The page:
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Category:    Home > Reviews > Comedy > Fantasy > Adventure > CG Animation > Animals > Action > Murder > Japan > Drama > Hand Drawn Animati > Journey 2: The Mysterious Island (2012/New Line/Warner Blu-ray 3D w/Blu-ray 2D and DVD)/The Jungle Bunch – The Movie (2012/Universal DVD)/Mutant Girls Squad (2010/Well Go USA Blu-ray w/DVD)/The Secret

Journey 2: The Mysterious Island (2012/New Line/Warner Blu-ray 3D w/Blu-ray 2D and DVD)/The Jungle Bunch – The Movie (2012/Universal DVD)/Mutant Girls Squad (2010/Well Go USA Blu-ray w/DVD)/The Secret World Of Arrietty (2010/Disney Blu-ray w/DVD)

 

3D Picture: B-     Picture: B- & C+/C+/C+/B & C+     Sound: B & C+/C+/B- & C+/B & C+     Extras: D/C+/C-/C+     Films: D/C+/C-/B-

 

 

 

A recent set of titles aimed at children and families arrived, plus one that is meant as a dark send-up of such material and how such a spoof resonates when the “authentic” product does not work.  Franchises are part of the problem, with even the biggest companies so mindlessly trying to squeeze a few more pennies out of something that they’ll remake or sequelize anything.

 

 

Brad Peyton’s Journey 2: The Mysterious Island (2012) is a bizarre, desperate and highly unnecessary sequel of sorts (so unnecessary, it is not even directly related to its predecessor) with Brendan Frazier being succeeded as the male lead by Dwayne “The Rock” Johnson whose performance is more like “talk at slightly loudly” than anything anyone would define as actual acting.  Needless to say he has a family and they land up on an adventure that is more pointless than the Frazier version as this starts badly and just gets worse and worse and worse.  Even Michael Caine and Luis Guzman can’t save this one, so you know it’s bad when they get wasted.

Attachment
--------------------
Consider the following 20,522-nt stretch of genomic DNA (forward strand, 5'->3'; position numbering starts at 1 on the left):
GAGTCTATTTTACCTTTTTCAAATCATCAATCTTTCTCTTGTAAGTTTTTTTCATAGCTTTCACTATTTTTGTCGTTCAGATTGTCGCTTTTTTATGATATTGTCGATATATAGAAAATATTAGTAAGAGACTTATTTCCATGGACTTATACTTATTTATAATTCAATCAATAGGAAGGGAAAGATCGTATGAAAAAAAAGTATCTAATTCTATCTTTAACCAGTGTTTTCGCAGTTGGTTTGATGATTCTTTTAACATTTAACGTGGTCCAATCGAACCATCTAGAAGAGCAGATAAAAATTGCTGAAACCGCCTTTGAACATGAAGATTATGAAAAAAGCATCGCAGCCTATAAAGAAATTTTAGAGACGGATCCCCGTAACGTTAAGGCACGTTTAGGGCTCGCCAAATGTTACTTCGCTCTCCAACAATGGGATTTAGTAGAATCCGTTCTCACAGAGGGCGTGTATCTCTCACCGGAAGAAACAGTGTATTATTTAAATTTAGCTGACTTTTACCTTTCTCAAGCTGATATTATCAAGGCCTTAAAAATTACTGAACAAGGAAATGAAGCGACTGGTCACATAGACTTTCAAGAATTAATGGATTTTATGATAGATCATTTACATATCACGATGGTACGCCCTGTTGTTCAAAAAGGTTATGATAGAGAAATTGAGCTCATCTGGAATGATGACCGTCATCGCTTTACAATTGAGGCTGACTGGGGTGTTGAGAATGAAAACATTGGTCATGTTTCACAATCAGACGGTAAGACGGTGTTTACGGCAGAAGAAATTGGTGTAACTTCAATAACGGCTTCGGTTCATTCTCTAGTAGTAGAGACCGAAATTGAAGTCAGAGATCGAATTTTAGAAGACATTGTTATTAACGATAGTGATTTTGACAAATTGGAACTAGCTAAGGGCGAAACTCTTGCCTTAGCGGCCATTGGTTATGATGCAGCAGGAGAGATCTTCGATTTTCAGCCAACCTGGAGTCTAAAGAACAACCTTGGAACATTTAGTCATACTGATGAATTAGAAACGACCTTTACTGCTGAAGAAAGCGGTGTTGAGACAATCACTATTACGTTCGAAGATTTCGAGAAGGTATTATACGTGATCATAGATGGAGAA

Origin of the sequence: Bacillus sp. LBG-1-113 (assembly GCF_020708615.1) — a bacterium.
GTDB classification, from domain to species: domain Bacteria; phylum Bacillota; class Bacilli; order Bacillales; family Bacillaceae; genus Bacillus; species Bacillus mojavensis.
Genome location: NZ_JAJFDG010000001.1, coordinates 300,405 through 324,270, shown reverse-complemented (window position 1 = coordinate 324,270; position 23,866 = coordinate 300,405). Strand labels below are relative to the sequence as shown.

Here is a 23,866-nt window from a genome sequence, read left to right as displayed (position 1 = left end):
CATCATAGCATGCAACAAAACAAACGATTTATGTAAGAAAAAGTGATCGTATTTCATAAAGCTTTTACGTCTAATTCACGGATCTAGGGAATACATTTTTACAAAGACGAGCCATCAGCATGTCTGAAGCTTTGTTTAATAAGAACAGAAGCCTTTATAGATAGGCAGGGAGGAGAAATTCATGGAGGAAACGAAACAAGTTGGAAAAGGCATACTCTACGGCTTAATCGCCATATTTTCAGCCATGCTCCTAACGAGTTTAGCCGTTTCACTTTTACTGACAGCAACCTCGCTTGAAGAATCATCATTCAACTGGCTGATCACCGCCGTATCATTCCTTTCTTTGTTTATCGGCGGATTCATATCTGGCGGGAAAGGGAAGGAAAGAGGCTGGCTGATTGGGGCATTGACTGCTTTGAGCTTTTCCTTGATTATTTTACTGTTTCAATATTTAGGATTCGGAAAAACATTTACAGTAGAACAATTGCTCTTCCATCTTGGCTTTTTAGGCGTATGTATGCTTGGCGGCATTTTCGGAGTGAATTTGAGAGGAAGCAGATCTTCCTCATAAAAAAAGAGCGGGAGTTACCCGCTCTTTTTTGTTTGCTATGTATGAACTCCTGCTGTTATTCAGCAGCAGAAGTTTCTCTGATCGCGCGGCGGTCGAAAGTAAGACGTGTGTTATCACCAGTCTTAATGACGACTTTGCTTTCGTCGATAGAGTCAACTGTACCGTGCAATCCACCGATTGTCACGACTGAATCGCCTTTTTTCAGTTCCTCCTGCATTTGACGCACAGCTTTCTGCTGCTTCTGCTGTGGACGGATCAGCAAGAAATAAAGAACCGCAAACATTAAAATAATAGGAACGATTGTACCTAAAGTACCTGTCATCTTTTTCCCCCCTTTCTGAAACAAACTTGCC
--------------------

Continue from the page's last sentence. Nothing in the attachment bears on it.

So that leaves the 3D and visual effects, which are as phony and generic as the last film, which was a last minute 3D conversion.  This has nothing to do with any Jules Verne novel and even showing any of his books does not help.  Save the money and star power of Guzman and Caine, this is just an overblown TV movie and an illiterate quasi-adaptation at that.  Were they trying to make this Spy Kids?  If so, they captured its worst parts.  Vanessa Hudgens, Josh Hutcherson and Kristin Davis also star.

Extras include UltraViolet copy, lame Deleted Scenes, unfunny Gag Reel and an interactive map of the so-called island.  For more on other versions of the same material, try these links:

 

2008 remake

http://www.fulvuedrive-in.com/review/7741/Journey+To+The+Center+Of+The+Eart

 

1959 original hit film

http://www.fulvuedrive-in.com/review/11617/A+Bullet+For+The+General+(1968/ak

 

 

Also involving an island, but more child friendly and smarter by default, The Jungle Bunch – The Movie (2012) is a straight-to-video release trying to capitalize on the Madagascar CG feature film franchise and though not able to compete with the budgets of those releases, is amusing enough that I could see younger children enjoying this John Lithgow is one of the voices here, so that helps.  The disc also has 26 shorts as extras, which makes this more than just a basic DVD release.  The zoo animals in this one are visited by penguins looking for something called “The Great Tiger Warrior” and mayhem ensues.  It could have been funnier or wittier, but overall, all the content in total is at least quality entertainment and that seems even increasingly rare in the children’s field.  Parents can feel safe about getting this one.

 

 

The failures of such fantasy fare inform darker spoofs and works thereof and in Japan, thanks to Anime, Manga and similar pop art, you get works like Mutant Girls Squad (2010) now in an unrated edition from Well Go USA.  Three young ladies (say teens) suddenly find themselves possessing powers and distorted body parts and though this has the visuals and some of the language of the other titles on this list, it is violent, gross and has a sense of humor about it that is in part linked to the idea that a safe child’s world has a darker underside.  Ironically, some of the phoniness of Journey 2 actually confirms this, but this work is also a throwback to the landmark Japanese TV classic Ultraman and the brilliant feature film spoof of that show and the entire giant monsters cycle: Super Inframan (both reviewed elsewhere on this site), both of which a make better viewing than this or Journey 2.